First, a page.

35 km of Trans-Québec trail through Saguenay under threat
|November 13, 2023
Tourists who like to finish their snowmobiling day at the hotel will no longer be able to go there this winter if the situation is not resolved.
At the rate things are going, the snowmobile trail that crosses the city of Saguenay from La Baie to Jonquière, the Trans-Québec 83, will remain closed this winter. Problems are piling up for volunteers from the Club de motoneigistes du Saguenay, and solutions are not coming quickly enough.
"It's not complicated: the 35 kilometres of the Trans-Québec trail will remain closed. We'll be able to ride the local trails, but tourists arriving from Quebec City and Charlevoix won't be able to get to the city, the restaurants and the hotels," points out club president Jocelyn Charest on the trail map.
The map is posted on the wall of the club's offices. The trail in blue, Trans-Québec 83, will remain closed this winter if the problems are not resolved quickly.
Flanked by his vice-president, Éric Lavoie, Lavoie adds that they have problems with rights of way on private land, inaccessible bridges and safety. And for the time being, nothing seems to be resolved in the short term.
"It's one obstacle after another. We're doing volunteer work. We like going out to install signage and repair bridges. We know we're going to have a few problems to deal with, but that's not it any more. There's nothing that can be solved.
The need for a permanent committee
The two volunteers deplore the lack of vision on the part of municipal authorities for the development of this tourism industry, which generates over $110 million in spinoffs for the region.
"What we mean by that is that when it comes to developing the town, they never look at where the trails go. Every year, we end up with a new business on a street corner and new residences at the end of a neighbourhood blocking our way. You can't always get around it, and often you do the work and have to do it all over again two years later. We're happy to help them get snowmobilers down to the hotels, but we're starting to get fed up and we don't get any royalties," explains Jocelyn Charest.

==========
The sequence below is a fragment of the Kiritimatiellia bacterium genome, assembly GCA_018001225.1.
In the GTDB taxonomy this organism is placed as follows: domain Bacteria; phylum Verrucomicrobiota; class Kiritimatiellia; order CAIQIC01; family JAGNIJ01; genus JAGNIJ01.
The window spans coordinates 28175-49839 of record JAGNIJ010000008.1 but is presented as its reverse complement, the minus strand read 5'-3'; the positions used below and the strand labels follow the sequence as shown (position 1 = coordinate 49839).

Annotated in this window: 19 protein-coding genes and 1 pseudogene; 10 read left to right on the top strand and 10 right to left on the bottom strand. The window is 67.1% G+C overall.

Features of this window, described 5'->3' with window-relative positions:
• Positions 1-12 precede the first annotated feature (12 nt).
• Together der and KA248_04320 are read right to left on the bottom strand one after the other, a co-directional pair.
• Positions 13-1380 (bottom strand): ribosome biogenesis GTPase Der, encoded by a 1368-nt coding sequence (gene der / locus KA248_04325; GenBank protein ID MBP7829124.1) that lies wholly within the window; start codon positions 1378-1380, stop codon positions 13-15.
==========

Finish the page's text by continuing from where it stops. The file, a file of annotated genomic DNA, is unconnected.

Here's a concrete example. The new branch of the Société de l'assurance automobile du Québec on boulevard Mellon in Jonquière is right next to the entrance to the trail leading to the club's premises. "The entrance is so close to the edge of our trail that it's becoming dangerous," says Éric Lavoie, who brings up the idea of a permanent snowmobile committee.
"We've been asking for it for two years. We want to talk to the town and bring hoteliers and shopkeepers together to have a long-term vision.
While there is one person dedicated to snowmobiling issues within the municipal administration, the two men feel that the implementation of a long-term plan requires political will. They asked to meet the presidents of the three boroughs a few weeks ago, but their request went unheeded.
"There's the OHV (off-road vehicle) committee and Serge Gaudreault is the chairman. He listens to us, but he's caught between a rock and a hard place," sighs Mr Charest.
The Club de motoneigistes du Saguenay has 64 volunteers and around 20 groomer drivers. It is responsible for maintaining 500 kilometres of trails. Last year, the organisation had 3,200 permanent members and around 500 snowmobilers paid for a daily or weekly pass